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Exploring Thermal Discomfort Amongst Lower-Limb Prosthesis Wearers

Headshot of Rhys Williams

Dr Rhys Williams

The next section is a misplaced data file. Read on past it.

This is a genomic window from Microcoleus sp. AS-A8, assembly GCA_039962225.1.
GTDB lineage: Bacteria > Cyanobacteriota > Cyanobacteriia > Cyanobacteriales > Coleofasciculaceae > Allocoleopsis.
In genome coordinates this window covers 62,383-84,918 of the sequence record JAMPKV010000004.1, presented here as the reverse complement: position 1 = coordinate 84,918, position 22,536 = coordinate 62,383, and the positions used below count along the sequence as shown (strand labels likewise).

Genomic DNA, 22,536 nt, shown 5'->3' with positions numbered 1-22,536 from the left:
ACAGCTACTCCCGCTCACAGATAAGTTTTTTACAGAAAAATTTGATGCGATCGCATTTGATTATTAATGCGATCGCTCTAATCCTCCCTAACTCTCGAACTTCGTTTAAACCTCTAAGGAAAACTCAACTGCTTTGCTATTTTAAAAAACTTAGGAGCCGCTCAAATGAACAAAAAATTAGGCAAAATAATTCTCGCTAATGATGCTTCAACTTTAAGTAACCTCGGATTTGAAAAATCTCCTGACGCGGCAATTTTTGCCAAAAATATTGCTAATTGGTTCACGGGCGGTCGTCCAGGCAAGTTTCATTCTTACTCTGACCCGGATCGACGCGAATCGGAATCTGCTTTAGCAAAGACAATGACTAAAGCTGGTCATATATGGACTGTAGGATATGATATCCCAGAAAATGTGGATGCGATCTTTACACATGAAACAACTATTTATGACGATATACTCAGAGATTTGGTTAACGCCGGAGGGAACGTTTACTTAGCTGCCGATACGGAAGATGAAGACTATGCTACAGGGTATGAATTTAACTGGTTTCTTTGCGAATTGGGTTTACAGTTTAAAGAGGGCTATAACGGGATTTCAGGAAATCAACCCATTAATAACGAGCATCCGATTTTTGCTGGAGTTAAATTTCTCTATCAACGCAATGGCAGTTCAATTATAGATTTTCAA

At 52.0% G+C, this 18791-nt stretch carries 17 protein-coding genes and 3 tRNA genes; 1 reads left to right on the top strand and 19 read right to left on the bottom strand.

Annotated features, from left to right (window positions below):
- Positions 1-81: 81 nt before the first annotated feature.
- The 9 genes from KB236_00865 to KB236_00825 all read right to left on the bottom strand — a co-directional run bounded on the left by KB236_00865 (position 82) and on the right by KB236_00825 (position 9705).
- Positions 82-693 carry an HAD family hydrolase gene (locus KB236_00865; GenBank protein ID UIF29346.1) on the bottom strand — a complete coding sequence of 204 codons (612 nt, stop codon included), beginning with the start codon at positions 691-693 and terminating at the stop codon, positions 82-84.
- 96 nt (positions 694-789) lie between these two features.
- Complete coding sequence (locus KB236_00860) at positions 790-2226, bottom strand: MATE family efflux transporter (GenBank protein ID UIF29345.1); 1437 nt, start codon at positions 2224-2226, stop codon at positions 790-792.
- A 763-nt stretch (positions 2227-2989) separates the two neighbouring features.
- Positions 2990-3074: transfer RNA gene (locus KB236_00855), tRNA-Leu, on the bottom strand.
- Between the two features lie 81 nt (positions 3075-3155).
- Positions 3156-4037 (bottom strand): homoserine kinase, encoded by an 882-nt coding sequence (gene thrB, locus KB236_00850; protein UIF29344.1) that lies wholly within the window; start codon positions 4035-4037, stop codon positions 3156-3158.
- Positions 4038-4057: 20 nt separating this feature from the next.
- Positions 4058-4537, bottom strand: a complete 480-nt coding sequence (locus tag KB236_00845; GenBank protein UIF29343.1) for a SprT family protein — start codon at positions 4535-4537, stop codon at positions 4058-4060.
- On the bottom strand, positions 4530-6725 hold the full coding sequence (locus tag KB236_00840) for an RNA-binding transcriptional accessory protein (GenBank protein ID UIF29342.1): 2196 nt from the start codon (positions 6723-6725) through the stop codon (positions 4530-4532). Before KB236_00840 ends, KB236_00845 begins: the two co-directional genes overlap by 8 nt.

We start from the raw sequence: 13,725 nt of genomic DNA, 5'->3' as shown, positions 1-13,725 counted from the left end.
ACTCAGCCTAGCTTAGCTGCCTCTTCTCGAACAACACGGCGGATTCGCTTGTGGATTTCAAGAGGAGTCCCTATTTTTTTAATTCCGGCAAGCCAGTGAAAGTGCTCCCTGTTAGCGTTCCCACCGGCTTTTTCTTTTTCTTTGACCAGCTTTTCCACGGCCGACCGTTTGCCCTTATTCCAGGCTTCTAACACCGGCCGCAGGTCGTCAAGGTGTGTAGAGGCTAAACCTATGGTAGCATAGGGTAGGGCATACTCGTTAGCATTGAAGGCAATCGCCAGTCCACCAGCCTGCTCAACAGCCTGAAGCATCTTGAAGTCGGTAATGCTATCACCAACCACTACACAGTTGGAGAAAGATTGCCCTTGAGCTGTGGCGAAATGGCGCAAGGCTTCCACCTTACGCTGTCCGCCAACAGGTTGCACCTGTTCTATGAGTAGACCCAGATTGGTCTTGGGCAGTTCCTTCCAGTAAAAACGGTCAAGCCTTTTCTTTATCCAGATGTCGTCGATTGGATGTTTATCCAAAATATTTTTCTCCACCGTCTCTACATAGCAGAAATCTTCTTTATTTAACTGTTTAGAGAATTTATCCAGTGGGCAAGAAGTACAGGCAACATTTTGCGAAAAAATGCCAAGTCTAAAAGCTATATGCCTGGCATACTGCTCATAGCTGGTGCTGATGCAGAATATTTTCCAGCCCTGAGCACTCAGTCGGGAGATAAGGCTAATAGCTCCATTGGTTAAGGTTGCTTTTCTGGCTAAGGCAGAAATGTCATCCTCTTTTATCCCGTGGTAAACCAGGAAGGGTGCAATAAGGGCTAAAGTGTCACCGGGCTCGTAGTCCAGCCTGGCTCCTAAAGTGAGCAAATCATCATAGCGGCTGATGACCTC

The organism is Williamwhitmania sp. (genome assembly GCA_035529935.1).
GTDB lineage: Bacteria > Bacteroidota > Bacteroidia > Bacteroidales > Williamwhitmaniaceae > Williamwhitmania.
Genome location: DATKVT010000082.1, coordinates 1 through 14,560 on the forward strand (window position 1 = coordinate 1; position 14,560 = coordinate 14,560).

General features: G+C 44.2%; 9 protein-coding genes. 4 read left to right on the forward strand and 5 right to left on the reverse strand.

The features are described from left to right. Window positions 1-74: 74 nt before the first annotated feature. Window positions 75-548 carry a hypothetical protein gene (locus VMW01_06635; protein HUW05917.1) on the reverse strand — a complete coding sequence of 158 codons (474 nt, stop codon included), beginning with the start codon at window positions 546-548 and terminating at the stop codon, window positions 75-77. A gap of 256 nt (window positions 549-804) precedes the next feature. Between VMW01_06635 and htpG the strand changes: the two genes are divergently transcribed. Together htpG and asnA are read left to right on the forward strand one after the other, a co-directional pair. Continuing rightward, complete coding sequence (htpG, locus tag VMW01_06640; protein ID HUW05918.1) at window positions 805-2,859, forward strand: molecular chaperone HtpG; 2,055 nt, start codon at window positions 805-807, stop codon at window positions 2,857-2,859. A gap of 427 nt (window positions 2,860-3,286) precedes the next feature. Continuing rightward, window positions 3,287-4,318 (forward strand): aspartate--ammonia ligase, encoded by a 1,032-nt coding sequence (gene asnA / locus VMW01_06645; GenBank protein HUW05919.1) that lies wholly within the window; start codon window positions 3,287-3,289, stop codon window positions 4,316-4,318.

Amongst lower-limb prosthesis wearers, thermal discomfort is a common problem with an estimated prevalence of more than 50%. Overheating does not just create discomfort to the user, but it has been linked to excessive sweating, skin damage caused by a moist environment and friction. Due to impermeable prosthetic components and a warm moist environment, minor skin damage can result in skin infections that can lead to prosthesis cessation, increased social anxiety, isolation and depression. Despite the seriousness of thermal discomfort, few studies explore the issue, with research predominantly constrained to controlled laboratory scenarios, with only one out of laboratory study. In this thesis, studies investigate how thermal discomfort arises and what are the consequences of thermal discomfort for lower-limb prosthesis wearers. Research studies are designed around the principles of presenting lived experiences of the phenomenon and conducting research in the context of participants' real-life activities. A design exploration chapter investigates modifying liner materials and design to create a passive solution to thermal discomfort. However, this approach was found to be ineffective and unfeasible. Study 1 presents a qualitative study which investigates the user experience of a prosthesis, thermal discomfort and related consequences. Study 2 explores limb temperature of male amputees inside and outside the laboratory, with the latter also collecting perceived thermal comfort (PTC) data. Finally, Study 3 investigates thermal discomfort in the real-world and tracks limb temperature, ambient conditions, activities, and experience sampling of PTC. While there were no apparent relationships presented in sensor data, qualitative data revealed that in situations where prosthesis wearers perceived a lack of control, thermal discomfort seemed to be worse. When combined, the studies create two knowledge contributions. Firstly, the research provides a methodological contribution showing how to conduct mixed-methods research to obtain rich insights into complex prosthesis phenomena. Secondly, the research highlights the need to appreciate psychological and contextual factors when researching prosthesis wearer thermal comfort. The research contributions are also converted into an implication for prosthesis design. The concept of 'regaining control' to psychologically mitigate thermal discomfort could be incorporated into technologies by using 'on-demand' thermal discomfort relief, rather than 'always-on' solutions, as have been created in the past.